Nationwide Building Society rep-orted a 1.1 per cent gain in property prices in October, pushing the annual rate of house price inflation to 9.7 per cent, up half a percentage point on September's showing. This contrasts with recent data from Hometrack, which showed prices falling, while most other sources, including the Halifax house price index, show a softening market.
"There certainly is some resilience, said Fionnuala Earley, chief economist at Nationwide. "But the underlying trend is downwards and we expect the market to slow into 2008."
The Gfk survey of consumer confidence also painted a relatively muted picture of sentiment. Confidence about major purchases is at its lowest level since Dec-ember 1995. Economists warned, however, that this barometer does not always relate strongly to consumer spending.
The Bank of England's Monetary Policy Committee, which will announce the next move in interest rates next Thursday, monitors a three-month rolling average of the Halifax and Nat-ionwide indices in setting policy. On this measure, the latest Nationwide figures suggest an acceleration in house price inflation from 6.9 to 8 per cent, but within the range it has been moving in since the spring. The equivalent Halifax figure was down in September, to 4.5 per cent per annum.
Malcolm Barr, of JP Morgan, said: "While we believe concerns on the medium-term outlook for house prices are justified, the data from the lenders are not anywhere close to suggesting we have already transitioned into a phase of outright declines. As demand has slowed (but not collapsed) of late, so has the flow of property coming on to the market."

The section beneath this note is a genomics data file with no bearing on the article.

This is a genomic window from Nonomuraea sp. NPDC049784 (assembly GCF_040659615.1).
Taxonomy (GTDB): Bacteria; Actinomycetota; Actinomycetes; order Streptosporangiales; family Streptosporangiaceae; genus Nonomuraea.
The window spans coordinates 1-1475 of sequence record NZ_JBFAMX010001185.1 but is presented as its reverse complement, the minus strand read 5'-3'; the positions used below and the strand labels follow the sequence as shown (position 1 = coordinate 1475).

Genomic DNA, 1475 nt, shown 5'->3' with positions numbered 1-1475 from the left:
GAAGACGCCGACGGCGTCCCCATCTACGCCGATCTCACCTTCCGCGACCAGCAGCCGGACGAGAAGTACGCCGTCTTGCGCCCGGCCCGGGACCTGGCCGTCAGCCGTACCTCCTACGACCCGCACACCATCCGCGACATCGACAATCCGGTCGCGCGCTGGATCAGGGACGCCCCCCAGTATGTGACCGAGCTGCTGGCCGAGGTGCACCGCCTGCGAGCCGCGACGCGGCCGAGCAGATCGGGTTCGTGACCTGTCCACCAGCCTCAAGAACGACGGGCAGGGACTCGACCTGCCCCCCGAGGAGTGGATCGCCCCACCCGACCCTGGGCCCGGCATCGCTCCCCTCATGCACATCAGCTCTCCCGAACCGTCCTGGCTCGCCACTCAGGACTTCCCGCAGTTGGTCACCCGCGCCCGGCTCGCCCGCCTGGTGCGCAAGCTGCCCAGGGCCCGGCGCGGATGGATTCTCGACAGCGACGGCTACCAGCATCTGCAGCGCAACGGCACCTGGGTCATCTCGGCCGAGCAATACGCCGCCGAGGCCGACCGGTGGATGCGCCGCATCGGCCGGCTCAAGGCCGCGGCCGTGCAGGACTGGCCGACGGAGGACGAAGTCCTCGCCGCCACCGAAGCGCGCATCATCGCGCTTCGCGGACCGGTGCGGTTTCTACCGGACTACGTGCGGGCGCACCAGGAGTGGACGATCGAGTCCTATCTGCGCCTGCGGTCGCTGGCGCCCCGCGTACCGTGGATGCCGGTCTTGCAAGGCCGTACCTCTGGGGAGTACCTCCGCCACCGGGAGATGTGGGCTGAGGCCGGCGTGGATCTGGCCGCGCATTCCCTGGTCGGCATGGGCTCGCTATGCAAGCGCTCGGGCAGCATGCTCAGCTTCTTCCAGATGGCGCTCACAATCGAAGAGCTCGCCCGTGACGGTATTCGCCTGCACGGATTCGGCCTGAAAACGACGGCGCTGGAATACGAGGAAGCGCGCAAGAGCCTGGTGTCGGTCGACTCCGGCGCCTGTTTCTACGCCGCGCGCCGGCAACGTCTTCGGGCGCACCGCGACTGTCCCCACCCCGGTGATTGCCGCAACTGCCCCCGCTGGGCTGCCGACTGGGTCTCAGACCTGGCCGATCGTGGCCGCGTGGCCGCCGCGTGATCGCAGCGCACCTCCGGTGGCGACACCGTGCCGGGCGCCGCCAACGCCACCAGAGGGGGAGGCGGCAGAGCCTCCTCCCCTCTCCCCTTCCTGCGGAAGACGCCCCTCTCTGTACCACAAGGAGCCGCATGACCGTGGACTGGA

The Nationwide said a housing market slowdown may have "strong implications" for the buy-to-let sector. Ms Earley said: "Rents would have to rise very strongly relative to house prices to make short-term buy-to-let investments profitable at current interest rates."
Overall, the data – and comments from MPC members Kate Barker and David Blanchflower – would indicate rates remaining at 5.75 per cent next week.
Howard Archer, of Global Insight, said: "As long as the economy does not slow sharply, we believe that the downside for house prices is likely to be limited by a lack of supply, supportive demographics, high employment and the fact that few vendors are currently having to sell for 'distressed' reasons."